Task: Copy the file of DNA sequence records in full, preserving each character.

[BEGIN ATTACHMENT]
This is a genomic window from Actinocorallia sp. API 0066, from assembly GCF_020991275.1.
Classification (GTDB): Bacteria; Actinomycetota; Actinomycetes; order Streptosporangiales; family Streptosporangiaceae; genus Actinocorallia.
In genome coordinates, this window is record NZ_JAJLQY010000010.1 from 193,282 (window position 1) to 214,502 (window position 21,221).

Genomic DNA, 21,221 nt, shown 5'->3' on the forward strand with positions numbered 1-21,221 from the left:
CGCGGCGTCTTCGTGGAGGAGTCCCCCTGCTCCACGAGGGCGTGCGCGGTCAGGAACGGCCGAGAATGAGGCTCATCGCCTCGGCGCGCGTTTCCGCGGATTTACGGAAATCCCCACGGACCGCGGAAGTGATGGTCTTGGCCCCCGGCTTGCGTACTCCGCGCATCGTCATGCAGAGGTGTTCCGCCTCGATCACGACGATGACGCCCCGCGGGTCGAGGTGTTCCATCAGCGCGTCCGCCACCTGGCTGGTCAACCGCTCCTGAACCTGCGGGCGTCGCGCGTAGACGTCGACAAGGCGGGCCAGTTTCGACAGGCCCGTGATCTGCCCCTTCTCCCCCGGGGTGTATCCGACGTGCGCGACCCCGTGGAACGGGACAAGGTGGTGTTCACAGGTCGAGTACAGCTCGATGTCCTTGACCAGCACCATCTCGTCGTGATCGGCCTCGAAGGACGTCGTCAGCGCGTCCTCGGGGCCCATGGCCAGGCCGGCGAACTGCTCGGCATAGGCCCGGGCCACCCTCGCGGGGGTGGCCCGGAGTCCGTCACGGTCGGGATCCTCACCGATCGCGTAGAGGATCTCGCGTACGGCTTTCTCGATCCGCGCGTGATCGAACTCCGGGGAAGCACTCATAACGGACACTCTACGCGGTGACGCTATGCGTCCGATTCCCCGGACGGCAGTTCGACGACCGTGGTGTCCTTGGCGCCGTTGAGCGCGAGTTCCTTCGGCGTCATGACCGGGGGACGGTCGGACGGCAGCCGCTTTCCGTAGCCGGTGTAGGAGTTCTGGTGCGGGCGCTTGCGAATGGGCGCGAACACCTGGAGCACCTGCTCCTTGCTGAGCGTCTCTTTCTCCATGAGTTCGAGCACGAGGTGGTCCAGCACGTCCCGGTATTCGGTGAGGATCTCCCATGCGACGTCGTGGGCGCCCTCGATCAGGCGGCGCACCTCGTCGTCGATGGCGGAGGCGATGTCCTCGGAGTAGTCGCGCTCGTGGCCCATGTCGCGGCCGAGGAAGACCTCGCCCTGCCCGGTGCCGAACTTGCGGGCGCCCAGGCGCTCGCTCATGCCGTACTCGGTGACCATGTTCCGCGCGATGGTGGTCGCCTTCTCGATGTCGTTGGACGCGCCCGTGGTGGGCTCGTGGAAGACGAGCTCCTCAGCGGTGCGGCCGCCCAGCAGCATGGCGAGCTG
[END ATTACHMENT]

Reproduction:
This is a genomic window from Actinocorallia sp. API 0066, from assembly GCF_020991275.1.
Classification (GTDB): Bacteria; Actinomycetota; Actinomycetes; order Streptosporangiales; family Streptosporangiaceae; genus Actinocorallia.
In genome coordinates, this window is record NZ_JAJLQY010000010.1 from 193,282 (window position 1) to 214,502 (window position 21,221).

Genomic DNA, 21,221 nt, shown 5'->3' on the forward strand with positions numbered 1-21,221 from the left:
CGCGGCGTCTTCGTGGAGGAGTCCCCCTGCTCCACGAGGGCGTGCGCGGTCAGGAACGGCCGAGAATGAGGCTCATCGCCTCGGCGCGCGTTTCCGCGGATTTACGGAAATCCCCACGGACCGCGGAAGTGATGGTCTTGGCCCCCGGCTTGCGTACTCCGCGCATCGTCATGCAGAGGTGTTCCGCCTCGATCACGACGATGACGCCCCGCGGGTCGAGGTGTTCCATCAGCGCGTCCGCCACCTGGCTGGTCAACCGCTCCTGAACCTGCGGGCGTCGCGCGTAGACGTCGACAAGGCGGGCCAGTTTCGACAGGCCCGTGATCTGCCCCTTCTCCCCCGGGGTGTATCCGACGTGCGCGACCCCGTGGAACGGGACAAGGTGGTGTTCACAGGTCGAGTACAGCTCGATGTCCTTGACCAGCACCATCTCGTCGTGATCGGCCTCGAAGGACGTCGTCAGCGCGTCCTCGGGGCCCATGGCCAGGCCGGCGAACTGCTCGGCATAGGCCCGGGCCACCCTCGCGGGGGTGGCCCGGAGTCCGTCACGGTCGGGATCCTCACCGATCGCGTAGAGGATCTCGCGTACGGCTTTCTCGATCCGCGCGTGATCGAACTCCGGGGAAGCACTCATAACGGACACTCTACGCGGTGACGCTATGCGTCCGATTCCCCGGACGGCAGTTCGACGACCGTGGTGTCCTTGGCGCCGTTGAGCGCGAGTTCCTTCGGCGTCATGACCGGGGGACGGTCGGACGGCAGCCGCTTTCCGTAGCCGGTGTAGGAGTTCTGGTGCGGGCGCTTGCGAATGGGCGCGAACACCTGGAGCACCTGCTCCTTGCTGAGCGTCTCTTTCTCCATGAGTTCGAGCACGAGGTGGTCCAGCACGTCCCGGTATTCGGTGAGGATCTCCCATGCGACGTCGTGGGCGCCCTCGATCAGGCGGCGCACCTCGTCGTCGATGGCGGAGGCGATGTCCTCGGAGTAGTCGCGCTCGTGGCCCATGTCGCGGCCGAGGAAGACCTCGCCCTGCCCGGTGCCGAACTTGCGGGCGCCCAGGCGCTCGCTCATGCCGTACTCGGTGACCATGTTCCGCGCGATGGTGGTCGCCTTCTCGATGTCGTTGGACGCGCCCGTGGTGGGCTCGTGGAAGACGAGCTCCTCAGCGGTGCGGCCGCCCAGCAGCATGGCGAGCTG